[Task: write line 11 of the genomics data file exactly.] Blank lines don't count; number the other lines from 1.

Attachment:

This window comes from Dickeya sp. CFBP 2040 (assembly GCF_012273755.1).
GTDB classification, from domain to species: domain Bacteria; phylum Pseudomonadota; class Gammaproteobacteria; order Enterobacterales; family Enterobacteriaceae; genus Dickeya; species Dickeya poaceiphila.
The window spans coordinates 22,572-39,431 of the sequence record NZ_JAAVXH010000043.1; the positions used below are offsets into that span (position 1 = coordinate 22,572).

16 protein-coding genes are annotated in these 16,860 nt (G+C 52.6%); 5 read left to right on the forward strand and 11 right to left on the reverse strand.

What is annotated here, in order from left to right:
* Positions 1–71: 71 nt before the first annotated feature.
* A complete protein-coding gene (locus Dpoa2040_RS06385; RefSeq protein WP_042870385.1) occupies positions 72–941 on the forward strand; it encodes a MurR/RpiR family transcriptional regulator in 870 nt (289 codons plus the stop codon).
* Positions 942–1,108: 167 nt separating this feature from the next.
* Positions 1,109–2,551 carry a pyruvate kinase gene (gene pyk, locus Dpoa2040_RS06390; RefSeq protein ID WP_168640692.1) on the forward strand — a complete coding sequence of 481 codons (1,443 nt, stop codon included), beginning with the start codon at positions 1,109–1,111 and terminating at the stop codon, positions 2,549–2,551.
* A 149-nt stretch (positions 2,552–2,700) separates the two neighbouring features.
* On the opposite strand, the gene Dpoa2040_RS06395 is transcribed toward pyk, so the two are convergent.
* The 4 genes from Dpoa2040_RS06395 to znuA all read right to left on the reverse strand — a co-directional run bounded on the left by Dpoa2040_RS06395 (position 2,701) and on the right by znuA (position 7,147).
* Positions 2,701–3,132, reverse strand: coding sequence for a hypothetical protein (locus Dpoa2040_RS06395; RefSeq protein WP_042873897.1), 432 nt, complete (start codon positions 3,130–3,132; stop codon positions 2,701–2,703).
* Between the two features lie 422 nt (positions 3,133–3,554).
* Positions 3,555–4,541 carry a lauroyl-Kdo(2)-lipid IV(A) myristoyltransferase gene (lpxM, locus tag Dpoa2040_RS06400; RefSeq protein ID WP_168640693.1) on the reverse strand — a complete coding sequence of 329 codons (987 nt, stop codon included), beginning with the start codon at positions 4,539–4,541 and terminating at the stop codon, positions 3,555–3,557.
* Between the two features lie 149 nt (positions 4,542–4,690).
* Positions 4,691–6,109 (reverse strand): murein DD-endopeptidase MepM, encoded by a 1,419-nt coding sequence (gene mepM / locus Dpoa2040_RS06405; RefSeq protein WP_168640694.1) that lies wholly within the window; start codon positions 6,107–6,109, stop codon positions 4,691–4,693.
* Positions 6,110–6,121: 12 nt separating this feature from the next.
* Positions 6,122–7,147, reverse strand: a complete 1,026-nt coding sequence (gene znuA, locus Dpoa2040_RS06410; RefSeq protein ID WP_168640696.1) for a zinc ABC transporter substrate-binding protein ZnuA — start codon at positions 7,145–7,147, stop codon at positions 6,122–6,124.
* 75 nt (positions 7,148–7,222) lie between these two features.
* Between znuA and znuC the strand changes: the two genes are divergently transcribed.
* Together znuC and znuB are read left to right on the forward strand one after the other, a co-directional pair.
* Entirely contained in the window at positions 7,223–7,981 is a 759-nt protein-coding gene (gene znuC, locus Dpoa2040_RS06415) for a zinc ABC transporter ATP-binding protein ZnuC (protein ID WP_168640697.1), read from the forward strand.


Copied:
* On the opposite strand, the gene Dpoa2040_RS06395 is transcribed toward pyk, so the two are convergent.